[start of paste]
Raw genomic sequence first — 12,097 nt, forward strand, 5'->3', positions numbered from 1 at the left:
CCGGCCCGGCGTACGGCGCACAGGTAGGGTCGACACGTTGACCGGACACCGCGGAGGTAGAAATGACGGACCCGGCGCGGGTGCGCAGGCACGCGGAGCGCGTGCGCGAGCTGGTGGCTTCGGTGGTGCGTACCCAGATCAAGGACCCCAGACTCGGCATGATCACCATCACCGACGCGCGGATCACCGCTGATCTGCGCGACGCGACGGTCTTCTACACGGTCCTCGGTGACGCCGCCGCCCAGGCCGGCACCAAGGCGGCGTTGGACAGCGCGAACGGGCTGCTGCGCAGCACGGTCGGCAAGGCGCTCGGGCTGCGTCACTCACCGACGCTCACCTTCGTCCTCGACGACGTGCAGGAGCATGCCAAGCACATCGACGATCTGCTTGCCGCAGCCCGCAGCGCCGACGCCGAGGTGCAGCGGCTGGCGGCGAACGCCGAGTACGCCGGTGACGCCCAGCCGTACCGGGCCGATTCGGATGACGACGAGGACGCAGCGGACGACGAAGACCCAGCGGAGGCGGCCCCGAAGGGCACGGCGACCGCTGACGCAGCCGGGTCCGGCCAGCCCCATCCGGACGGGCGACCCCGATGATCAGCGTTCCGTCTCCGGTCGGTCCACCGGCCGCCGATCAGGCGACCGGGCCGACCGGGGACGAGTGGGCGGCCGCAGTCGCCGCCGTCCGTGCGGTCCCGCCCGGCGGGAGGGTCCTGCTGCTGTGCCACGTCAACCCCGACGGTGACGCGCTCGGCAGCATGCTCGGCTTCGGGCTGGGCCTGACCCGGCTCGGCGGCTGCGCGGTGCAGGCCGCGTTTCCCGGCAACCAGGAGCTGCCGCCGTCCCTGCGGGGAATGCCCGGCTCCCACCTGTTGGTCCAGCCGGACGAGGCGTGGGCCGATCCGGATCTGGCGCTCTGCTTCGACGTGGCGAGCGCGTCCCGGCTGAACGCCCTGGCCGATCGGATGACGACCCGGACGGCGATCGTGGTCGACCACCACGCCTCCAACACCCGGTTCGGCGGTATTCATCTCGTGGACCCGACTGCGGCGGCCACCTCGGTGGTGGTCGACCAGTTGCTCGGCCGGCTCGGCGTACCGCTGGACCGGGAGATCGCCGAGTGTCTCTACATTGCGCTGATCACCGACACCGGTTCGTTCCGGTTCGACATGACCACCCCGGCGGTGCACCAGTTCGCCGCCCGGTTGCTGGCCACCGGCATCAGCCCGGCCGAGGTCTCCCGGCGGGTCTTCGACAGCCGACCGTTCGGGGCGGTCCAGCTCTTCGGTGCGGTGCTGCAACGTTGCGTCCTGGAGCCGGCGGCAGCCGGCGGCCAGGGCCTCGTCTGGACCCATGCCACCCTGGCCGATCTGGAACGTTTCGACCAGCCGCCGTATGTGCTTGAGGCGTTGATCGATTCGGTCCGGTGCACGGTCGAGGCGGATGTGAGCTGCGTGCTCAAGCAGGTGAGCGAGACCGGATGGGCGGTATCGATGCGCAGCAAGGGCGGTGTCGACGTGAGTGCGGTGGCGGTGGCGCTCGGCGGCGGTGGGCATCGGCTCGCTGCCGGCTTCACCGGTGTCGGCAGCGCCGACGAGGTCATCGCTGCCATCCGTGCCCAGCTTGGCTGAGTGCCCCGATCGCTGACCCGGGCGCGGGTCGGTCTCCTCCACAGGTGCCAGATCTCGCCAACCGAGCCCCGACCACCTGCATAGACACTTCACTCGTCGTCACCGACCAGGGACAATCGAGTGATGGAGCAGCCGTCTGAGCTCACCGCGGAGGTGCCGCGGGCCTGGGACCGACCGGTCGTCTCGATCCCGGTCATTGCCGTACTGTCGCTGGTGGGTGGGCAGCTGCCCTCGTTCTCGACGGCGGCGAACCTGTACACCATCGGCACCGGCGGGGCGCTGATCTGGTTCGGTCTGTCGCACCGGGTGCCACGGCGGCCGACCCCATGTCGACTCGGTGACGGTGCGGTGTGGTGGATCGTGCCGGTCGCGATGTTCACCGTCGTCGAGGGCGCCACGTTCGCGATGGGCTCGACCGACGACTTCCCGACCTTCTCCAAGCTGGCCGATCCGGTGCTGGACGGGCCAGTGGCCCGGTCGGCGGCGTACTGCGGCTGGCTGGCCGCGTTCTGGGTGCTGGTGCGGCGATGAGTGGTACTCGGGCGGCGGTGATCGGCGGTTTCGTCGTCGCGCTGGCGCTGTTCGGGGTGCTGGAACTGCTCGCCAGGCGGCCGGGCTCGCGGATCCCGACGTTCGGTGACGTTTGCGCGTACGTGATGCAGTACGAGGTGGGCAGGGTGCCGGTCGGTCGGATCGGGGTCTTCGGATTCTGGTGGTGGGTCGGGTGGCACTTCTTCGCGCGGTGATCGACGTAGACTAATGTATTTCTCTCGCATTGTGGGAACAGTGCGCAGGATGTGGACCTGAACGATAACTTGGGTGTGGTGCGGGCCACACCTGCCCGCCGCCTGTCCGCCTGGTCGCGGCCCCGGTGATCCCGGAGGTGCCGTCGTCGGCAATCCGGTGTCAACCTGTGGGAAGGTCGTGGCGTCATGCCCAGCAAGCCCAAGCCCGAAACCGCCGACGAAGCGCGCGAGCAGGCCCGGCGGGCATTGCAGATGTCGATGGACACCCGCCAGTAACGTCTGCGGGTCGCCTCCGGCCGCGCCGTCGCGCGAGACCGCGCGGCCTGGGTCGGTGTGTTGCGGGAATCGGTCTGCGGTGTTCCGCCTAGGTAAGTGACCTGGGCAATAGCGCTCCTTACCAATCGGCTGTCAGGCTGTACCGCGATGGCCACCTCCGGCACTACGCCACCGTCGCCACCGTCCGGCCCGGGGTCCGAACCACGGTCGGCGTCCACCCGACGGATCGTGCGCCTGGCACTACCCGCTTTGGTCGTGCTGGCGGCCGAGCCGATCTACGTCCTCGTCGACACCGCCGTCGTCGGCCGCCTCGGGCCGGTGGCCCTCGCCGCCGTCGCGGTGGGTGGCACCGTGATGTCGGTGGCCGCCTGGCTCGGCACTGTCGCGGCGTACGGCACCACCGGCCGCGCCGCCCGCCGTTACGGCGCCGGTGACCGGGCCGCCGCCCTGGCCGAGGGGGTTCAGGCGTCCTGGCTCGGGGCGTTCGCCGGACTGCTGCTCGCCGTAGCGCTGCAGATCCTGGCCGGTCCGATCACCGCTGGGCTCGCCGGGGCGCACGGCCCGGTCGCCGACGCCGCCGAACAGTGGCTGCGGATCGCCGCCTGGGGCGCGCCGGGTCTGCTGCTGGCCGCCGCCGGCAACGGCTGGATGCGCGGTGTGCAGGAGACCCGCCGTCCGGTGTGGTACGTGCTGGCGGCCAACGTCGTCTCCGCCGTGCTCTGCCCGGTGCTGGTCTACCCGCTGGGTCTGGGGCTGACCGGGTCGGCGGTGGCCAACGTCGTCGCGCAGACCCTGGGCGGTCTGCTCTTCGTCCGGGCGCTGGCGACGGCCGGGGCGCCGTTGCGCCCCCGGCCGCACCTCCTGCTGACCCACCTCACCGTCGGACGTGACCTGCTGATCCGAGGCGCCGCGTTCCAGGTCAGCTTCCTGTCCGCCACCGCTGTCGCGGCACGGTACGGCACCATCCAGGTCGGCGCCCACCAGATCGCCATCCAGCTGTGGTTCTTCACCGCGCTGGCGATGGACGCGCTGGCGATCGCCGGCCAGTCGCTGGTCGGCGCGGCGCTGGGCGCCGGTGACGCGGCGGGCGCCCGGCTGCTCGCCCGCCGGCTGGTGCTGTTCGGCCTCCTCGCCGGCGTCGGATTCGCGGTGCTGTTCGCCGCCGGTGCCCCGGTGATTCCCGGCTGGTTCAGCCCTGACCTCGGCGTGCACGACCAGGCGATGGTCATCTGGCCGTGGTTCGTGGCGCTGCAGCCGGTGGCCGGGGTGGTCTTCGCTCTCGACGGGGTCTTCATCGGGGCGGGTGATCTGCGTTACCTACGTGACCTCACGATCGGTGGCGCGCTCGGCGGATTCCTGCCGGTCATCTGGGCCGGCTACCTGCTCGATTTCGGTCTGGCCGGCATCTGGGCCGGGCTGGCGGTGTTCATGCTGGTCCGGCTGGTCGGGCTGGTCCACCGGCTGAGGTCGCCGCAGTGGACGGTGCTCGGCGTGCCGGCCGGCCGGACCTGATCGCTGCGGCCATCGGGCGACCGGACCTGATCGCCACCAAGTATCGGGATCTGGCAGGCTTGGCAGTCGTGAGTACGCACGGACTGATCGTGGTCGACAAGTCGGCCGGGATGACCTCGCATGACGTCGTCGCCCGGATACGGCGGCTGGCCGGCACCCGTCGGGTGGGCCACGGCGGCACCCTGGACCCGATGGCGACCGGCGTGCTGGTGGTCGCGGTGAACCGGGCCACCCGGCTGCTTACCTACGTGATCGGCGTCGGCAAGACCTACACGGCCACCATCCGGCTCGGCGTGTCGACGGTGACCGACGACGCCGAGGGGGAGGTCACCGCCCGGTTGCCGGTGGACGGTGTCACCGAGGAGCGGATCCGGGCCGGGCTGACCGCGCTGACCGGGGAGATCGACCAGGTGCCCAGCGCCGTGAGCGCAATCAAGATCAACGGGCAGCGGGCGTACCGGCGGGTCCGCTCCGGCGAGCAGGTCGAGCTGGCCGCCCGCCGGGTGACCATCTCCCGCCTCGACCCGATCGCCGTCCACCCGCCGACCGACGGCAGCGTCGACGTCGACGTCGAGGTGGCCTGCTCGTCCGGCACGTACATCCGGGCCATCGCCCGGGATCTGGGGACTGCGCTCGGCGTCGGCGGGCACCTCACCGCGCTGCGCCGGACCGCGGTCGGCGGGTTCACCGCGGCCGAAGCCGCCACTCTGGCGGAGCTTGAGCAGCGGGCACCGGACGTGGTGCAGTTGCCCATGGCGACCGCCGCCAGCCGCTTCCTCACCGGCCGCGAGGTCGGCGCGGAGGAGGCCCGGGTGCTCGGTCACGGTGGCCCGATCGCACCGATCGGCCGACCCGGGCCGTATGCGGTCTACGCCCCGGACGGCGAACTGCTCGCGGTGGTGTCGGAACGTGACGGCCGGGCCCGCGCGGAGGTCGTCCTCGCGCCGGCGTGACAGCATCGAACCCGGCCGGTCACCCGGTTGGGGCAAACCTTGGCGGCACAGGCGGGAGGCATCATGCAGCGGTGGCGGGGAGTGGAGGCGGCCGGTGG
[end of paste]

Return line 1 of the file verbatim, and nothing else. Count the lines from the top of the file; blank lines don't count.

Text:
Raw genomic sequence first — 12,097 nt, forward strand, 5'->3', positions numbered from 1 at the left: